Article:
Courtesy of Mish
Inquiring minds are digging into details of the September Federal Reserve Empire State Manufacturing Survey for clues on the economy.
The Empire State Manufacturing Survey indicates that conditions held relatively steady in New York’s manufacturing sector in September. The general business conditions index remained positive, although it slipped 3 points to 4.1. The new orders and shipments indexes were both up moderately for the month, at levels signaling stable activity. The prices paid index was positive and little changed from last month, while the prices received index edged up to just above zero. Employment indexes were positive, suggesting that employment levels and the average workweek continued to expand over the month. The degree of optimism about the six-month outlook continued to deteriorate, with the future general business conditions index hitting its lowest level since early 2009.
Business Activity Flattens Out
The general business conditions index remained above zero in September, but inched down three points from August. At 4.1, the index suggests that business activity was little changed over the month. Almost 35 percent of respondents said that conditions had improved over the month—up from the 30 percent who had said so last month, but the percentage that reported worsening conditions increased from 22 percent in August to 31 percent.
Selected Empire State Charts
Expectations Six Months Ahead
Current conditions have stabilized while future expectations continue to deteriorate, five consecutive months. Did we just see a "last gasp" in new orders and shipments?
More interesting yet is the way in which the current conditions index has "stabilized".
A tip of the hat to reader "Ronald" who writes…
In the ten years of data they have on their website, this is the first time I have seen the percentage of businesses showing increases and the number of businesses showing decreases in general activity both increased 2 months running. Moreover, this is the 3rd lowest level of businesses conditions staying at the same level. Finally, when businesses showing deteriorating conditions reached 30 percent, it has typically been during recession and the index has historically been between 0 and -10.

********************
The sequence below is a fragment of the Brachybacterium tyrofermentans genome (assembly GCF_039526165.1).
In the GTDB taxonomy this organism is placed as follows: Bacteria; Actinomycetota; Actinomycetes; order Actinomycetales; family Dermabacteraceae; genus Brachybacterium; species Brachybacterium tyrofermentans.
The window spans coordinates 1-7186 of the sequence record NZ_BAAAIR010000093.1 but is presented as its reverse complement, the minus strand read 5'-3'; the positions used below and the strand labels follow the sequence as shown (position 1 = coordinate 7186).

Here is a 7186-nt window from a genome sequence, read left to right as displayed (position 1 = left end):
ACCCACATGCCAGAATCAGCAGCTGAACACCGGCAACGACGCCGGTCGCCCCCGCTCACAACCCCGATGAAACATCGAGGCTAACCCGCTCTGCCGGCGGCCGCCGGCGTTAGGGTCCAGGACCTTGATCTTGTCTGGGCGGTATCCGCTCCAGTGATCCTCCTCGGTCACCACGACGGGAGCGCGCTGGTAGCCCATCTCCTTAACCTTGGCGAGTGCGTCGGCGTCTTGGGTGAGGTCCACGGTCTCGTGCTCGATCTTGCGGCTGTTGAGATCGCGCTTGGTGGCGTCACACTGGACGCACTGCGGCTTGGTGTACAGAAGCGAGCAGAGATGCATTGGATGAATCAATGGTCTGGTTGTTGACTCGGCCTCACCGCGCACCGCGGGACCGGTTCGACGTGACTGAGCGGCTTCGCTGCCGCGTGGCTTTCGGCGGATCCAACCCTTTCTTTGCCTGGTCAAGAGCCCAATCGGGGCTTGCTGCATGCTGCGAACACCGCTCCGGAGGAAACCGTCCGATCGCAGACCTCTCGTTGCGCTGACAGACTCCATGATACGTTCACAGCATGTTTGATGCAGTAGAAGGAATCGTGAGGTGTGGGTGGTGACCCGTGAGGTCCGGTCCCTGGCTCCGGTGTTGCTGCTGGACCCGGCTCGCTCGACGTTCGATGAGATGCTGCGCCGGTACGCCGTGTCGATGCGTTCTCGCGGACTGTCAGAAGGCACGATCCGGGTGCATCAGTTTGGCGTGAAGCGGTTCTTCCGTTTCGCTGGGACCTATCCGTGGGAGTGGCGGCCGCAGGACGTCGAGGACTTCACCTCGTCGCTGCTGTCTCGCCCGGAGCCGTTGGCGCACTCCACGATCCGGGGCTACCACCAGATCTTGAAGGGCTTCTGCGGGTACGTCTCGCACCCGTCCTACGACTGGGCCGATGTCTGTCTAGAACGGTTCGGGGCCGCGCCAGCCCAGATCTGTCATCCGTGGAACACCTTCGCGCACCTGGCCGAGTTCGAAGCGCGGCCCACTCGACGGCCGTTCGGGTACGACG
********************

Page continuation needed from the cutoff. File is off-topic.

I don’t think this can continue and it looks to me like the number is going to break big up or down.
A quick check shows the following.
July: This month, 27 percent of respondents said that conditions had improved, while 22 percent said that conditions had worsened.
August: Roughly 30 percent of respondents reported that conditions had improved, while 22 percent reported that conditions had worsened.
September: Almost 35 percent of respondents said that conditions had improved over the month—up from the 30 percent who had said so last month, but the percentage that reported worsening conditions increased from 22 percent in August to 31 percent."
The reports actually show consecutive rises in improved conditions with a one month huge rise in deteriorating conditions.
Nonetheless, how long can a third of businesses report better conditions with nearly a third of businesses reporting worsening conditions?
In conjunction with future expectations falling 5 consecutive months to the lowest level since March 2009, I suggest "not long".
Look for these divergences to break to the downside, most likely in a strong way that will surprise the vast majority of economists who never bother to look at the details in these reports.